80 percent of the students suffer from headaches. Students have less and less unplanned time, and addiction to painkillers increases.
Our society demands more and more services from young people in particular and this is clearly noticeable in the health of children. A bleak picture emerges from a survey among high school students. 80 percent of about 1200 students in Munich report that they suffer from headaches on a regular basis. Another 50 percent also report that they suffer from back pain or neck tension, for example. In this context, these numbers are also important: Around 50 percent of Munich's high school students said they felt overwhelmed in everyday life.
These terrifying numbers were presented by Prof. Andreas Straube at a press conference on Wednesday at the German Pain Congress in Mannheim. In this context, Prof. Christoph Maier warned that young patients with chronic pain could become addicted to medication because they were given the wrong means of pain therapy.
Around a quarter of the schoolchildren surveyed stated that they suffer from social stress. Stress can also cause pain, as Straube emphasizes. Another ten percent of respondents complained that they had less than an hour of unscheduled time available per day. Around 50 percent of the students had two hours each with no upcoming appointments or tasks. This shows that the concentration of time and tasks is not only noticeable in adults. In view of these figures, Professor Straube criticized the "condensation and acceleration of life". One has to ask whether this will benefit us all in the long run and will not lead to increasing problems, ”said the pain expert.
As an effective compensation, the doctor recommends sufficient physical exercise. Because whoever moves more actively also has less pain. Straube cited the possibility of offering 20 to 30 minutes of active running in all-day schools as an example. Relaxation techniques and exercises could also be taught by the schools. Children and adolescents also need enough time to “relax”. “I think that a big rethink is necessary,” said Straube.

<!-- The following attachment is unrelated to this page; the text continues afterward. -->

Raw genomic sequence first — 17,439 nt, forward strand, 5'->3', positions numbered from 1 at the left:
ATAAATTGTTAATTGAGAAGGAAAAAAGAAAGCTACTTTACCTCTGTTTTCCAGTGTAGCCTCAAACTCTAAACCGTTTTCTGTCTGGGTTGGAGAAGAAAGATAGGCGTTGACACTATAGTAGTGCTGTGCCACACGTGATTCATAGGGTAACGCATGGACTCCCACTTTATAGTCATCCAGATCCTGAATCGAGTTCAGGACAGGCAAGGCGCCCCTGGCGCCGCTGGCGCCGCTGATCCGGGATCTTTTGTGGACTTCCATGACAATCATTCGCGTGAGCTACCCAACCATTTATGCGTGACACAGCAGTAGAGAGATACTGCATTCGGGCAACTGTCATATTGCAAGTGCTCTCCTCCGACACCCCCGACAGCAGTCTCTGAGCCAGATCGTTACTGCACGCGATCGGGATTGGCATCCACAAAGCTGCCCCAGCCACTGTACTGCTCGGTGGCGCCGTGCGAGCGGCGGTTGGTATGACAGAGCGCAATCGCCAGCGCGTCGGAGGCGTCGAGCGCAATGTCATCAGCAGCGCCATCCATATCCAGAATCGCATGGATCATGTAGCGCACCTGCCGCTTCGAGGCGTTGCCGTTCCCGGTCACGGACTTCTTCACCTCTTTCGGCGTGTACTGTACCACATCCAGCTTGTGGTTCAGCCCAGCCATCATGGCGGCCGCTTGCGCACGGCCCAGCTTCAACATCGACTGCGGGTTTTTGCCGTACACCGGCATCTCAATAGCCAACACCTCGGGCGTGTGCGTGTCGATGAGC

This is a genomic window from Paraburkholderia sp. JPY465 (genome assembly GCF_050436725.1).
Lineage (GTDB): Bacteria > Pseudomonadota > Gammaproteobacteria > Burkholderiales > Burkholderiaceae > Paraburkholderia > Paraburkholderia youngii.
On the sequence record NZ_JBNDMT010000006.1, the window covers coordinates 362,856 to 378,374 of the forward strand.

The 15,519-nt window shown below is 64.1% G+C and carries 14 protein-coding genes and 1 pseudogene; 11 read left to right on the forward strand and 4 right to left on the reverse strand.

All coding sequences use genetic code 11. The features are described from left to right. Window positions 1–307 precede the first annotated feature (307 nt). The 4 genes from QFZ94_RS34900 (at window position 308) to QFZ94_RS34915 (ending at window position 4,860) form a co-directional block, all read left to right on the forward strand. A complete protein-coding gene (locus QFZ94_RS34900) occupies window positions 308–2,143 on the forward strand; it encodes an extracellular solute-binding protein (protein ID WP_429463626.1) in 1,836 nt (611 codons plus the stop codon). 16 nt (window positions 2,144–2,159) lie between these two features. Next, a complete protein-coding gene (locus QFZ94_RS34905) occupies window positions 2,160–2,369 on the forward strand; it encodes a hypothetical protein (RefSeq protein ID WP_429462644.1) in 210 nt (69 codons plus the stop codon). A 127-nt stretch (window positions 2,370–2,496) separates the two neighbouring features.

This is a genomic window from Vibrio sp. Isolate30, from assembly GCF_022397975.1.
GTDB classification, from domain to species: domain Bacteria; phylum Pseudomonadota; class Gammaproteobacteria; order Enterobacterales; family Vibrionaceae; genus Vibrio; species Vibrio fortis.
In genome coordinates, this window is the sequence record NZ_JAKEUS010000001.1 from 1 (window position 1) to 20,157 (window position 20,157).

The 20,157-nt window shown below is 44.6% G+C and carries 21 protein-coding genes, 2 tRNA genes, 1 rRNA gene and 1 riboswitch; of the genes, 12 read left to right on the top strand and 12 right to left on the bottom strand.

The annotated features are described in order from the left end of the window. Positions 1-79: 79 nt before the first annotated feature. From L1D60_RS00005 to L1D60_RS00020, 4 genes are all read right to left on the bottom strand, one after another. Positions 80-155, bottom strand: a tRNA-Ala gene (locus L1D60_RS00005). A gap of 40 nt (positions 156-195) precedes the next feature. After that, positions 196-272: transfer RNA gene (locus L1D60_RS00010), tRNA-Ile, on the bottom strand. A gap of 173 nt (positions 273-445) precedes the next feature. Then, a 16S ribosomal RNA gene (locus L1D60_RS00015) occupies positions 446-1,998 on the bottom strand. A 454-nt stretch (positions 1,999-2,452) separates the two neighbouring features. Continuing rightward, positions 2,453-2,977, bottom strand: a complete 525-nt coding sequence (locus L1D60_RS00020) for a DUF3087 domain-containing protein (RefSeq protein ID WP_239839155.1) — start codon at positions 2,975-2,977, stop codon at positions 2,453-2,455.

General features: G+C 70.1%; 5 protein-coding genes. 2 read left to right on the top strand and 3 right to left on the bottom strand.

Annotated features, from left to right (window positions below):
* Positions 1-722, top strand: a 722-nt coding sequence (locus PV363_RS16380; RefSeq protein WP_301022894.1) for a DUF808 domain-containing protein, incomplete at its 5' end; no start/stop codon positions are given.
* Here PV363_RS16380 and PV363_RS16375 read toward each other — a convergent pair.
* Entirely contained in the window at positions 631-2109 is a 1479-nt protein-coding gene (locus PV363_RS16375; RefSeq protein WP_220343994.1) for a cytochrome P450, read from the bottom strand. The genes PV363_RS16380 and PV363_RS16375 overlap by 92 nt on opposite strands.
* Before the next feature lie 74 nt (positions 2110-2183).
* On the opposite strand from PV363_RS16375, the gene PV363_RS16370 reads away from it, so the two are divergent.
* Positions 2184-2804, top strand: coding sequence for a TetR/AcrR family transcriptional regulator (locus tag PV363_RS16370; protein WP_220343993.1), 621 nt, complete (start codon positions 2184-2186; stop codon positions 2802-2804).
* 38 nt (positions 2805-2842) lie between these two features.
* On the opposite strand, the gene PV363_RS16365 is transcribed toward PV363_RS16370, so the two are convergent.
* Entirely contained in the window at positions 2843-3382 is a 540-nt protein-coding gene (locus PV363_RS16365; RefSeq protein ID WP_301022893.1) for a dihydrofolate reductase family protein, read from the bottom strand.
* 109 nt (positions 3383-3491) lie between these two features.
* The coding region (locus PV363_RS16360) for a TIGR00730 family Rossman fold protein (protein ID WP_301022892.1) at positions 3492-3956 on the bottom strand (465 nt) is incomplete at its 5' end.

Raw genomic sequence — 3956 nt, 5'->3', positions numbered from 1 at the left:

In this context, the graduate social pedagogue and trauma expert Gritli Bertram pointed out to Heilpraxisnet.de that free allocation of time is essential for the child's healthy development. "If the time of young people is planned, there is also no time for relaxation and creativity". This has serious consequences not only for health, but also for social integrity. "Often there is only time left for social networks on the Internet, personal meetings and cultivating social contacts are increasingly taking a back seat due to lack of time," said the teacher. "This will have fatal consequences for our society because people forget to get in touch with each other on a personal level. Social phobias could increase."
In the same breath, the number of patients who depend on pain relievers is also increasing. It also shows that people are confronted with serious malpractice, said Straube at the Pain Congress. It shows that more and more doctors willingly or ignorantly prescribe strong painkillers, even though there is a psychosomatic illness. This increases the risk of drug addiction and addiction. This trend can be observed very well in the USA: According to extensive study results, around 40 percent of addicted people have become addicted to “legal” drug addiction.
New study results will also be presented at the 2010 Pain Congress. An investigation by the Vestische Kinder- und Jugendklinik in Datteln found that about half of all children who have had type I diabetes for more than two years have hidden nerve damage. The nerve damage could be identified using a new measurement method, reported Dr. Markus Blankenburg from the children's clinic. Pain in patients who have spasticity due to early childhood brain damage is not caused by muscle tension, but by the nerve damage itself. According to the experts, these new findings could lead to advances in the treatment of pain patients. (sb, 07.10.2010)
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